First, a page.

• 1 person was rolled over by a tankette
  • 1 person died from being incinerated.

According to the report, the degree of human rights violations in Colombia during the national demonstrations was so high when it began in April 2021 (due to the new Tax Reform proposed by the former Minister of Finance, Alberto Carrasquilla), that it raised the need for a working visit of the Inter-American Commission on Human Rights (IACHR) between June 8 and 10. This visit produced a document of observations that the government of Iván Duque, faithful to its anti-democratic spirit, rejected in several areas.

 

  1. Increase in poverty and inequality

For Aura Rodriguez, spokesperson for the Plataforma Colombiana de Derechos Humanos, Democracia y Desarrollo (Colombian Platform for Human Rights, Democracy and Development), “The national government, in the midst of the pandemic caused by the Covid-19, took decisions and measures that put at risk the fulfillment of the economic, political, social and cultural rights of the population: for example, national monetary poverty rose 6.8 points to 42.5%, meaning that 21 million people of Colombian nationality are below the poverty line.”

Similarly, “… extreme poverty increased by 5.5 points and reached 15.1%. Likewise, with the increase in the Gini index, groups with greater access to sources of wealth received a greater proportion of the income generated during the pandemic, including government aid,” the report highlights in its third chapter.

Relevant data:

  • As of March 2021, one woman was the victim of domestic violence every 11 minutes. Women were exposed to increased unpaid reproductive and care work. By January 2021, 19’968.000 people were occupied, 38.9% were women, and 61.1% were men.
  • The situation for the young population is unfavorable. In the country, the young population between the ages of 14 and 26 represented in 2020 21.8 % of the total Colombian population (10’990.268 young people). And nearly 9 per cent of the total population is people between the ages of 20 and 24.

 

  1. Colombia and the world

Finally, the report details the main problems that the National Government has had in the field of foreign policy this year. Although a blunter response was expected, the statement by the State Department and the White House speaks volumes, highlighting the importance of the right to protest, dialogue and to de-escalate violence, in view of the numbers of missing persons.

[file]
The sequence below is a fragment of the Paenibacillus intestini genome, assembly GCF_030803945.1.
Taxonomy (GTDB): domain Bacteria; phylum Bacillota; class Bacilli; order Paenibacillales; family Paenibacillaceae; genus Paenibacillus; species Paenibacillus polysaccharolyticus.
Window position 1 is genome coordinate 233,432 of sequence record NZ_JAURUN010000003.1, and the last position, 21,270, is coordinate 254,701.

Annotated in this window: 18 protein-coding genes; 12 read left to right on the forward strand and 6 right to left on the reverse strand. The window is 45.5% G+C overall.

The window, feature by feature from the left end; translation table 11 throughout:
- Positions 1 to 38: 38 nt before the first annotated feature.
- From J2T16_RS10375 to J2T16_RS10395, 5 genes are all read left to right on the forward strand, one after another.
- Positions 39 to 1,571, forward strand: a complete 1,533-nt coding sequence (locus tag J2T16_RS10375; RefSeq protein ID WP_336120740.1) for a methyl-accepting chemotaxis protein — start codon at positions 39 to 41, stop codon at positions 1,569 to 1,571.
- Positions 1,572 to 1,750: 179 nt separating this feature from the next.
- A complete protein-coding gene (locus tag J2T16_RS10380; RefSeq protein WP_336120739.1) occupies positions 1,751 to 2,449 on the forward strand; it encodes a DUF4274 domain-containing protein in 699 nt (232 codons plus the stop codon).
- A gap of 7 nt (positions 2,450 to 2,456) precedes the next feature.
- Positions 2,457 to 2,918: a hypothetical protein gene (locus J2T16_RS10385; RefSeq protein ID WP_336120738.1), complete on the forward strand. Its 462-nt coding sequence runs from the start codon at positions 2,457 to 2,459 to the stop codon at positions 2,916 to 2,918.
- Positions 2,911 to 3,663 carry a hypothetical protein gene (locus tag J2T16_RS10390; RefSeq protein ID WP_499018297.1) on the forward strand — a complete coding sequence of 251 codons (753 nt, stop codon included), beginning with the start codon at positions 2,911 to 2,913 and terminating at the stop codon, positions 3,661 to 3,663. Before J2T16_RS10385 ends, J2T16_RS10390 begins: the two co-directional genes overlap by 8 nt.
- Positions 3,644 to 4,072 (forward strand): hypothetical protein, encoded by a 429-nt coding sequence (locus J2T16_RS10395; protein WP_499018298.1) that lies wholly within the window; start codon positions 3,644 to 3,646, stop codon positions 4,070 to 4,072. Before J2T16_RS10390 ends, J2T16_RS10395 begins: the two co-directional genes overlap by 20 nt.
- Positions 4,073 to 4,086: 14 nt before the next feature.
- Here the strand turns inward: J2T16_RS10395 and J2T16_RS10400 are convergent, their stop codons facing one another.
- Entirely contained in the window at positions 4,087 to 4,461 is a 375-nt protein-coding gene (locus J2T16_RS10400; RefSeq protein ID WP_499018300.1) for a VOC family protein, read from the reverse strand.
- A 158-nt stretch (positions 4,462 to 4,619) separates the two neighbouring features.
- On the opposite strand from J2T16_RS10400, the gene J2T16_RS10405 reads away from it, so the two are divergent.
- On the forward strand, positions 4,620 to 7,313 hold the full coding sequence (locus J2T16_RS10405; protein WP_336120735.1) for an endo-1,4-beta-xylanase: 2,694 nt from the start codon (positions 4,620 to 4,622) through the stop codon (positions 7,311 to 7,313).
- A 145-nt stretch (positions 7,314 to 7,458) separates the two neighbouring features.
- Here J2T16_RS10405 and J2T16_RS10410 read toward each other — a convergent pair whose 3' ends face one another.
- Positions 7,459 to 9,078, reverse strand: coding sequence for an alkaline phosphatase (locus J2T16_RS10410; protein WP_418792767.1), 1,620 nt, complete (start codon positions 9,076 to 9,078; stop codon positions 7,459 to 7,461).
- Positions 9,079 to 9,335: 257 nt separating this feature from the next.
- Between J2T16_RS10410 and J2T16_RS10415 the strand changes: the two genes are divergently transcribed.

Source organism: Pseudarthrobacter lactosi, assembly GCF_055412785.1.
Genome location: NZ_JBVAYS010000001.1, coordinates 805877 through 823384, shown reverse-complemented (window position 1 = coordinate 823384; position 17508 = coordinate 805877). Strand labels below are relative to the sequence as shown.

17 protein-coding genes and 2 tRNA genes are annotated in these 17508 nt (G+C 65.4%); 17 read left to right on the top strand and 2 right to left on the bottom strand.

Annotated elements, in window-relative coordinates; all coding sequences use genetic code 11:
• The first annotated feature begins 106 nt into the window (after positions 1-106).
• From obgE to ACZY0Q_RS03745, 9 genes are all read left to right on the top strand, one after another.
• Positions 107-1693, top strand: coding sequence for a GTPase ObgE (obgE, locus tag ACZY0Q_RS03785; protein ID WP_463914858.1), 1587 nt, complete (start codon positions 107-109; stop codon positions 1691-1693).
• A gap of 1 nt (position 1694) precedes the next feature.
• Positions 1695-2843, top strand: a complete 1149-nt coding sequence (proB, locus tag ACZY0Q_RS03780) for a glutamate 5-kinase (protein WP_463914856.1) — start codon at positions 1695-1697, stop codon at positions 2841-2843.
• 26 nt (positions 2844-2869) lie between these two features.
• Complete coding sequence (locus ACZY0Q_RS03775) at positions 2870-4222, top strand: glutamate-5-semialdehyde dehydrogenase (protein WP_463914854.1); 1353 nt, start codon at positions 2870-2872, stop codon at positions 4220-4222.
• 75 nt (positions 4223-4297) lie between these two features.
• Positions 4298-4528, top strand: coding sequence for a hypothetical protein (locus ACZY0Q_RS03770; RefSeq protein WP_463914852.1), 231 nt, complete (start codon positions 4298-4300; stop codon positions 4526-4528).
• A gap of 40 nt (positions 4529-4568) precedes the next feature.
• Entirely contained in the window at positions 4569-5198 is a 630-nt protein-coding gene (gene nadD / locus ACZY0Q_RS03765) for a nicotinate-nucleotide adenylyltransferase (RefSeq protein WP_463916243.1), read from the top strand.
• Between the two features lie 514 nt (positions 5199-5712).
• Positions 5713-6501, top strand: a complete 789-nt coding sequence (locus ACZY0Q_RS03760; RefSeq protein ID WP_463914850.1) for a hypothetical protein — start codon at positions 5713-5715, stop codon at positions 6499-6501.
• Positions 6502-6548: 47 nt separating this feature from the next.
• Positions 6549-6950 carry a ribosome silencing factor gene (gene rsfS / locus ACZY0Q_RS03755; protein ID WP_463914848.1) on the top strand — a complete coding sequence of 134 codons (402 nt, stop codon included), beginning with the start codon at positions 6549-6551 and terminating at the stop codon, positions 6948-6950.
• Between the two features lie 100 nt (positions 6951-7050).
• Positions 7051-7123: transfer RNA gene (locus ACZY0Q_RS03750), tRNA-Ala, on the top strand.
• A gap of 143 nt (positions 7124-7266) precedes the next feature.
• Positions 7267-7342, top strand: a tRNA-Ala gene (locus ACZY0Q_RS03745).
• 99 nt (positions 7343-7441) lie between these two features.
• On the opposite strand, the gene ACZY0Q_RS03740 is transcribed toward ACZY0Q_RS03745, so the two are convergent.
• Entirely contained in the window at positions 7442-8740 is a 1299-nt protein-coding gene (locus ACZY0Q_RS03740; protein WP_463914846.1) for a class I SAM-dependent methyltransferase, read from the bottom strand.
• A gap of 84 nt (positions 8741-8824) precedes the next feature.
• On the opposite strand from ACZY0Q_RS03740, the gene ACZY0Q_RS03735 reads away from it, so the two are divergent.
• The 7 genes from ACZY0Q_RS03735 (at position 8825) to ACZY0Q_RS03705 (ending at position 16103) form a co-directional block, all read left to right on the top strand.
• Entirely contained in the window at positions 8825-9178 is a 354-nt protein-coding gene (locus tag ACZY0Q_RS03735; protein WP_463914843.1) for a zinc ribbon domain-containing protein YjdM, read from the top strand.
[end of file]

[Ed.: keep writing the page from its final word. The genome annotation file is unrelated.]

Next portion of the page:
At the same time, 55 Democratic congressmen of the United States Congress condemned the abuses committed by public forces and made a petition to the Secretary of State to suspend direct aid to the Colombian police. They proposed that the Mobile Anti-riot Squadron (Esmad, in Colombia), the main executor of violence against demonstrators, should not receive funds and that sales of weapons, equipment, services or training to the Colombian police should be frozen.

This image, coupled with the restructuring of international cooperation funding executed by Europe and the United States, where a considerable decline is expected, makes Colombia be seen as disconnected from the international agenda and without a clear route. This has profoundly impacted international relations and the full observance of human rights in Colombia.

Relevant data:

  • The incumbent political party ‘Democratic Center’ tried to persuade the population in favor of Donald Trump and his congressional candidates in Florida with their public opinion, shielded as the political force of the current Colombian president.
  • The European Parliament asked the High Representative of the European Union for Foreign Affairs and Common Security Policy to condemn Colombia publicly. This redefines all of its financial policy and restructures the instruments of international cooperation.

 

Information for journalists 

For interviews:

Olga Silva
Director of the organization Humanidad Vigente and spokesperson for the report.
Mobile: 3132100445.

Aura Rodríguez
Plataforma Colombiana de Derechos Humanos Democracia y Desarrollo
Mobile: 3167405749.

Ana María Rodríguez
Deputy Director Comisión Colombiana de Juristas CCJ
Mobile: 3153241933.